Decades of Dedication

Late 1980s

“All of us who make motion pictures are teachers -- teachers with very loud voices -- but we will never be able to match the power of the teacher who whispers in a student's ear.”

— George Lucas

Propelled by his own disappointing experiences at school, George Lucas begins exploring ways to apply his expertise and resources to improving education. With input from leaders in education, he decides to focus his efforts on helping people understand and improve the learning process.


The George Lucas Educational Foundation opens its doors in 1991 and begins exploring ways of using emerging interactive technology to enhance learning.

While the technology is exciting, it becomes clear that schools are unable to easily integrate new technology and, more importantly, that there is a fundamental lack of information available about best practices in learning and teaching.

The Foundation, co-founded by George Lucas and Steve Arnold, decides to document and disseminate the best examples of what works in schools and to focus its storytelling on the medium that George Lucas knows best: film.

Lucas and Arnold believe that when the public “sees” how successful classrooms function, through documentary films and other media, there will be greater consensus on the changes needed in our schools.

The Foundation produces a documentary called Learn & Live about five leading schools using project-based learning, technology, and community partnerships to strengthen learning. Hosted by Robin Williams, the film ultimately airs on dozens of PBS stations around the country.

The Foundation distributes 100,000 kits that pair the film with a companion book to states, districts, and education conferences.


As the Foundation continues telling stories about schools that work, core strategies begin to consistently emerge: project-based learning, integrated studies, social and emotional learning, comprehensive assessment, teacher and leader development, integrated technology, and community engagement.

These strategies, and the dedicated educators behind them, empower students to think critically, analyze information, solve problems creatively, collaborate effectively, and communicate with impact.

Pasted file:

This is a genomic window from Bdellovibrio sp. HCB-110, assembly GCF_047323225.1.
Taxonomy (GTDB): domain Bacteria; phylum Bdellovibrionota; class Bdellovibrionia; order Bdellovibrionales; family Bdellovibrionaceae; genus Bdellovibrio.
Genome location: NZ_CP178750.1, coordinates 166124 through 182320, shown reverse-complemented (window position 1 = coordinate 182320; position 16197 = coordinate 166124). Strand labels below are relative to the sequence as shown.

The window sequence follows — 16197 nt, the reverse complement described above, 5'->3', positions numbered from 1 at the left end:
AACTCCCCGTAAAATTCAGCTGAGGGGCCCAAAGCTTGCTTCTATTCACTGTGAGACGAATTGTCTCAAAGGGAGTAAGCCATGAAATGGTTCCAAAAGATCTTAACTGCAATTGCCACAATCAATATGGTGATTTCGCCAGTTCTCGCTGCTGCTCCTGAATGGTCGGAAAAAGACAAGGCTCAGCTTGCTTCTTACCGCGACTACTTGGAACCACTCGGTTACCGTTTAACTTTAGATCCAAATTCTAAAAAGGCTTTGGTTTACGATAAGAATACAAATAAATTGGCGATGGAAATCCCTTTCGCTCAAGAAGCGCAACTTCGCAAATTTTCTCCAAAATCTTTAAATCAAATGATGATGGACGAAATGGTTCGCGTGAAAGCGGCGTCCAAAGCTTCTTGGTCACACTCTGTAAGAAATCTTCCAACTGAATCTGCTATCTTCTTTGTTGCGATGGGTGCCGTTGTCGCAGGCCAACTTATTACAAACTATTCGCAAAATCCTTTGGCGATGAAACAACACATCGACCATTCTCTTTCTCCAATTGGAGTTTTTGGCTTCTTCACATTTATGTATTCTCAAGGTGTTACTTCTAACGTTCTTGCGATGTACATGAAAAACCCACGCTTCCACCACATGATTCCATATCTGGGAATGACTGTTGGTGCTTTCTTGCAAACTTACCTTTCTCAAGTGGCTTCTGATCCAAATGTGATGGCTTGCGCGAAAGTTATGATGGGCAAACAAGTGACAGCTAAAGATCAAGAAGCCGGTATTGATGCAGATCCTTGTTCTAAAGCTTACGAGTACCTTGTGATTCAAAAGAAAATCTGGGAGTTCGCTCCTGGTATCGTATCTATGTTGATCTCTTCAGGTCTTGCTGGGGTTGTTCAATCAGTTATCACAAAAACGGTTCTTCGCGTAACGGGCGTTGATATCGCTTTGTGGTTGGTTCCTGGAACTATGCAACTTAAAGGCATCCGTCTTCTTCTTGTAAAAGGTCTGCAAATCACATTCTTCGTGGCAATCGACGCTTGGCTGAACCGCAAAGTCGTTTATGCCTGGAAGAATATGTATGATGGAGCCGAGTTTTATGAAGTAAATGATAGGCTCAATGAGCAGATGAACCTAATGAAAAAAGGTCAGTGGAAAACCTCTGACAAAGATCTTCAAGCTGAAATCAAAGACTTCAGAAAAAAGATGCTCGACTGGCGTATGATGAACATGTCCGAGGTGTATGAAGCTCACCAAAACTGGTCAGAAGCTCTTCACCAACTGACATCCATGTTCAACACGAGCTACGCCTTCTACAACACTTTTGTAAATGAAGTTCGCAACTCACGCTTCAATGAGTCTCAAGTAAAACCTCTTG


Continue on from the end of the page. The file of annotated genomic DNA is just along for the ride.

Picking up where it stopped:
Edutopia magazine debuts, expanding the Foundation's reach to those eager to improve education. The Foundation's semiannual Edutopia newsletter is transformed into a glossy magazine, published six times a year, showcasing inspiring, straightforward success stories in K-12 education, with each issue reaching approximately 260,000 readers.

Education Nation written by Milton Chen, senior fellow and executive director emeritus of the Foundation, presents a compelling case for improving education. It is illuminated by practical examples from schools, teachers, and community leaders.


The Foundation shifts its primary focus to the Internet, with and its social media presence seeing rapid audience growth. By transitioning magazine and video content online and amplifying its social network presence, Edutopia engages millions, including teachers, administrators, and parents.

The Foundation launches Lucas Education Research, an initiative partnering with educational researchers to examine rigorous project-based learning across grades K-12.


In 2021, Lucas Education Research, in partnership with five universities, unveils four major research studies that validate project-based learning as an effective teaching strategy that boosts the engagement and learning achievement of all students, especially historically underserved students

In 2023, the Foundation transitions from Lucas Education Research to initiate Lucas Learning, which collaborates with partners to create authentic learning simulations for schools, grounded in the proven design principles of project-based learning.


As we move forward, we remain dedicated to highlighting innovative, replicable, and evidence-based programs and practices that prepare students to thrive in school and beyond.

Photo Credits: Bart Nagel (George Lucas with children), Tina Mills (George Lucas with three teenagers).